Can you imagine what it would have been like to take on a senior management position with a domestic airline in America a week before September 11 in 2001? Vicki Escarra can. She took on the third most senior role at Delta Airlines, as chief marketing officer, a week before the terrorist attack that grounded air travel for weeks and changed the industry, and the country, almost permanently.
Even for Escarra, someone who had spent almost twenty years in the industry, trying to market, plan and sell plane tickets during this unprecedented period was tough. “Air traffic stopped completely for a time and then it slowed,” Escarra says. “I did ask myself ‘Is this what I want to do?’ I decided then and there I would do something different.”
She stuck at it for three years and then in 2004, for the first time in her working life, the diminutive and dynamic executive took a break from work. “I had a year off but I did some work with the Mayor of Atlanta, as chief of staff, and she urged me to really think about transferring my corporate skills into the not for profit sector,” she tells Women’s Agenda from a Sydney office.
It made sense so she started interviewing and soon after found herself at the helm of Feeding America, a large charitable organisation that aims to provide food for the 1 in 6 Americans who go hungry. As chief executive Escarra managed to grow the organisation’s funding from $28 million to $100 million in five years. “We doubled the number of people we were helping,” Escarra says. She attributes the growth, which is notable given the global financial crisis which occurred during this time, to a marketing focus and the right strategy.
“I engaged consultants early on to help us develop a more strategic approach and we then set about achieving it,” she explains.
In May 2012 Escarra was approached about a job with Opportunity International, a global non-profit providing access to small business loans, savings, insurance, and training to more than five million people working their way out of poverty in the developing world. (She was visiting Opportunity International Australia earlier this month.)
Initially Escarra said she wasn’t interested but agreed to meet with one of the board members for dinner. At dinner she “fell in love” and decided to take on the role as chief executive. “I had been an ambassador for OI so I was familiar with its work,” she says. “I love that it allows you to invest in clients and like a bank we can recycle the money – one dollar invested over five years becomes six dollars – so it’s not just aid.”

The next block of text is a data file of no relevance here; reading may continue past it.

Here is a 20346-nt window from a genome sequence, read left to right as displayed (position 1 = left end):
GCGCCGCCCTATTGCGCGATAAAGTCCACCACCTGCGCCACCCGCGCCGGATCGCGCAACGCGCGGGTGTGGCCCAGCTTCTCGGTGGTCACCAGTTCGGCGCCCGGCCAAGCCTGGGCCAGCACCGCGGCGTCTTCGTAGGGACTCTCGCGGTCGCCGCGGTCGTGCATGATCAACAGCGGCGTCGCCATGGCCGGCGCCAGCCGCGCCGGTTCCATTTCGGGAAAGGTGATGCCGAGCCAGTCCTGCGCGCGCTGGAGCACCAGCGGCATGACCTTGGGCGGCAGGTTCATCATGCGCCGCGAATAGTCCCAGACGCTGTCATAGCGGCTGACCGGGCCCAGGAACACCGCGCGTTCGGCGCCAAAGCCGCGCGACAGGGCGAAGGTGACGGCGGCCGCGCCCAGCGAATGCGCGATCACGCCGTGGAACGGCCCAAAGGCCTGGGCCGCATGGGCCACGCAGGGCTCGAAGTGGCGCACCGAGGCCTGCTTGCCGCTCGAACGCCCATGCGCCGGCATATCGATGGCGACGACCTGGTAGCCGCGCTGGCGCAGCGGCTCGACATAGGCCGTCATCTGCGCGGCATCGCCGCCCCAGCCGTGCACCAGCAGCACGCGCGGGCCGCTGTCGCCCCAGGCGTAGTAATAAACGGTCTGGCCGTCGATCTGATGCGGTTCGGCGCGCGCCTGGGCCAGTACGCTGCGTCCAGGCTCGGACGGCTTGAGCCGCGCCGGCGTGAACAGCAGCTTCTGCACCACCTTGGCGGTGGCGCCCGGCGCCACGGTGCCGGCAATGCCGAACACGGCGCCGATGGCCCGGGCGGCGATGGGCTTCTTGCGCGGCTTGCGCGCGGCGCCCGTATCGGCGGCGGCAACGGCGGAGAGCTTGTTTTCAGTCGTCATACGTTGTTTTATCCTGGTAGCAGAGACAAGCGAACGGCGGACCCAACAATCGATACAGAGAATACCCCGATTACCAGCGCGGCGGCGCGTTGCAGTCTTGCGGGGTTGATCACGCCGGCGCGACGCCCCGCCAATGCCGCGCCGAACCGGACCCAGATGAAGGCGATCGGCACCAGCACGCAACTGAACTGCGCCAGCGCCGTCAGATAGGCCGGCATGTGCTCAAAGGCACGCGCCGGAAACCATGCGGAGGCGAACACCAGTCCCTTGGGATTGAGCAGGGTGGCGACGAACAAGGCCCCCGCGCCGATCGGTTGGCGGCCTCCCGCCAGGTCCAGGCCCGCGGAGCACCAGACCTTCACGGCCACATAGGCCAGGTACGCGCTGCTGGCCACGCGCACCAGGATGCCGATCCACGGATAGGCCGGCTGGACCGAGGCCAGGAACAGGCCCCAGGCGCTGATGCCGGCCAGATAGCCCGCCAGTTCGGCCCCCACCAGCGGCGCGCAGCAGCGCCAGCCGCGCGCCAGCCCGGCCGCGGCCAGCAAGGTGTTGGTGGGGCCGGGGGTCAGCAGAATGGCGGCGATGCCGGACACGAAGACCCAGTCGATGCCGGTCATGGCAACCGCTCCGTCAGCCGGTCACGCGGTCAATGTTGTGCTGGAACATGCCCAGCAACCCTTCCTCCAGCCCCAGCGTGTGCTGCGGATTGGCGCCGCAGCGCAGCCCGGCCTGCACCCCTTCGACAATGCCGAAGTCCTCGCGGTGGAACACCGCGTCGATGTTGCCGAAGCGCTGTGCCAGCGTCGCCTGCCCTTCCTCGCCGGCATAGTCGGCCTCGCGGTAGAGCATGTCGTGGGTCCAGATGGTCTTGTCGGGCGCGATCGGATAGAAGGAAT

Her first task as leader was to engage the Boston Consulting Group to help develop a single cohesive strategy for the global group.
“Whether it’s not-for-profit or commercial, the role of a leader is similar. You have to assess the situation, listen to customers, clients and staff around the various issues and then do a deep dive on strategy,” Escarra explains. “You then have to get the right team in place and set goals and targets to bring the strategy to life.”
At OI the “deep dive” has included a significant organisational refresh, with a refined focus on empowering women around the world.
“Two billion people live on less than $2 per day and it’s estimated that 70% of those are women,” Escarra says. It makes sense on those figures alone to focus on women but it’s not the only explanation. “In the developing world women spend 90% of their earnings on their families and communities compared to men who spend between 30 and 40%,” Escarra explains. “Investing in one woman will see her reinvest in her family and community to drive real change.”
The Australian contingent of Opportunity International works in India, Indonesia, the Philippines, China and Ghana and is currently helping more than 2.7 million families to start their own businesses through small loans.
“Of the 5 million people we have helped, more than half have been served in some capacity by the Australian arm of OI,” Escarra says.
For every 10 loans provided by OI, at least one job is created. “Since 1971 the organization has created 12 million jobs and my goal is to create 20 million jobs by 2020,” Escarra says.
As we wrap up she laughs that her two adult daughters, who are now building careers of their own, are amazed by how much she still moves around the world and how much she fits in. When we meet her energy and passion is practically palpable, despite the fact she’s flown around the world two days earlier, so I’m not surprised. It’s why I have no doubt she’ll help ensure the goal of creating 20 million jobs by 2020 is achieved. Possibly ahead of schedule.